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Chronicity - 3

End of Life Care

QuestionAnswer
Loss When a valued person, object or situation is made inaccessible.
Actual Loss A visible loss (loss of a limb, a person)
Perceived Loss A loss that is felt by the person only. The loss of fertility, the loss of youth.
Physical Loss The loss of something physical, a house, a spouse, a body part
Psychological Loss Loss involving the psyche, the loss of self-image, the loss of a body image.
Anticipatory Loss Displaying grief for something that has yet to take place, a pending divorce, a terminal illness, and impending death.
Grief The emotional response to loss
Bereavement When you have a grief reaction. You may neglect your health, stop taking medication, not take care of yourself.
Mourning The period of acceptance after a loss. Get back into a routine, focus on yourself and proper care of yourself.
Kubler-Ross's 5 Stages of Grief or Death and Dying Denial/Isolation, Anger, Bargaining, Depression, Acceptance
Cardiovascular Changes at the End of Life Decreased CO, decreased perfusion, decreased BP, decreased urine output, cyanosis, coll, mottled extremities, tachycardia.
Respiratory Changes at the End of Life Change in respiratory pattern. Cheyne-Stokes respirations (alternating periods of apnea and deep, rapid breathing), decreased ability to mobilize secretions, O sign.
GI System Changes at the End of Life Decreased oral intake, fluid and electrolyte imbalance, constipation, diarrhea, incontinence
Neurological System Changes at the End of Life Change in level of consciousness, agitation, confusion, pain.
Nursing Implications at the End of Life Supplemental O2, Analgesics, Mouth care, Antiemetics, Managing the environment.
Dysfunctional Grief An abnormal or distorted grieving process.
Unresolved Grief The person has trouble expressing their feelings or they deny their feelings and stay in the bereavement stage.
Inhibited Grief Staying in denial Grief is not dealt with at all.
Death An irreversible cessation of circulatory or respiratory function or irreversible cessation of all function of the entire brain, including the brain stem.
Palliative Care Taking care of the whole self. Views dying as natural and personal. Goal is to have the best quality of life for the time they have left. No pain or suffering and wishes are addressed.
Advance Directives When the patient states in advance what their choices are for healthcare should certain circumstances develop. Must be physically on the chart for wishes to be honored.
Living Will When you describe certain situations, and what you would like done in those situations.
Power of Attorney Appoints someone to make decisions for you if you become unable to make decisions for yourself.
Euthanasia The act of willfully ending the life of an individual with an incurable disease
Comfort Care Pain medications, taking the patient outside if they wish, giving ice chips if they can't eat, keeping them comfortable.
Value Belief about the worth of something
Value System Organization of values; lead to a personal code of conduct.
Values Clarification Process by which people come to understand their own values and value system.
How We Form a Value Choosing from alternatives, Prizing our decision, Repeatedly acting on that value.
Professional Values described by AACN in 1998 Altruism, Autonomy, Human Dignity, Integrity, Social Justice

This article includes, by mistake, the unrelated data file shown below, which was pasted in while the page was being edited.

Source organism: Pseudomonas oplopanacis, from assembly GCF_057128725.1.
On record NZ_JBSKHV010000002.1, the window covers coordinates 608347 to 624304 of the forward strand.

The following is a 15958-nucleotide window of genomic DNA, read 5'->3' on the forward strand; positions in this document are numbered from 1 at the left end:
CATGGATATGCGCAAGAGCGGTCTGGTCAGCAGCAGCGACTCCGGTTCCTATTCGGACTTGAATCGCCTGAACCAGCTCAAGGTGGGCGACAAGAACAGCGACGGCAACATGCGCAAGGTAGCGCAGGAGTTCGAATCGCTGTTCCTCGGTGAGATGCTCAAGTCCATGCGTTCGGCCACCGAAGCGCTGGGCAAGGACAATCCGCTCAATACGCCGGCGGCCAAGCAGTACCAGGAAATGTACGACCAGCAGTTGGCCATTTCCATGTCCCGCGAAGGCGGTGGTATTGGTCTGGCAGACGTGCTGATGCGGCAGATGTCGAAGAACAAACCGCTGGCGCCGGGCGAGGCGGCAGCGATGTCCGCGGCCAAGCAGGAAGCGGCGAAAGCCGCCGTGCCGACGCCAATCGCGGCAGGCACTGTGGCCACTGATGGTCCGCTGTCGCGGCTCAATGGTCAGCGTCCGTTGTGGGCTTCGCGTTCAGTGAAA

Altruism Showing concern for the welfare and well-being of others
Autonomy The right to self-determination.
Human Dignity Respect for the inherent worth and uniqueness of an individual or population. Demonstrated by respecting and protecting the patients privacy.
Integrity Acting in accordance with codes of ethics and standards of practice. Demonstrated by proper documentation.
Social Justice Upholding moral, legal, and humanistic principles. Demonstrated by promoting universal access to healthcare.
Ethics A systematic inquiry into principles of right and wrong as they relate to conduct. Usually measures general conduct (that of people overall).
Ethics vs Morals Morals usually refer to personal standards of right and wrong.
Utilitarian Theory of Ethics The right or wrong of an action depends on the consequences. The end justifies the means. (Abortion is acceptable in cases of rape)
Deontological Theory of Ethics The right or wrong of an action is independent of its consequences. (Believe all abortions are wrong)
Nursing Ethics A division of bioethics. The study of ethical issues as they arise in nursing.
Key Principles of Nursing Ethics Autonomy, Non-maleficence, Beneficence, Fidelity, Justice, Veracity
Code of Ethics Provides a framework for making ethical decisions. Provides a standard and sets expectations. ANA sets the standards of practice for nurses. International Council of Nurses.
Ethical Dilemma When two or more courses of action, each of which is right or wrong, and no matter which you choose, something of value will be compromised. There is no right answer.
Ethical Decision Making Model Used to solve an ethical dilemma. State the dilemma in a way that clearly reflects the alternatives, Collect, Analyze, and Interpret the Data, Consider the Choices of Action without considering consequences, Analyze Advan and Disadv of each, make decision
Criteria for Admission to Hospice The patient must desire the services, and a physician must certify that the patient has 6 months or less to live.
Bereavement Programs Provide support and assist survivors in the transition to a life without the deceased person.
Engel's Six Stages of Grief (1964) Shock and Disbelief (denial, stunned, numb), Developing Awareness (anger, emptiness, crying), Restitution (funeral), Resolving the Loss, Idealization (exag of good qualities person had), Outcome (dealing with death as common life experience)
Created by: rjsnowrn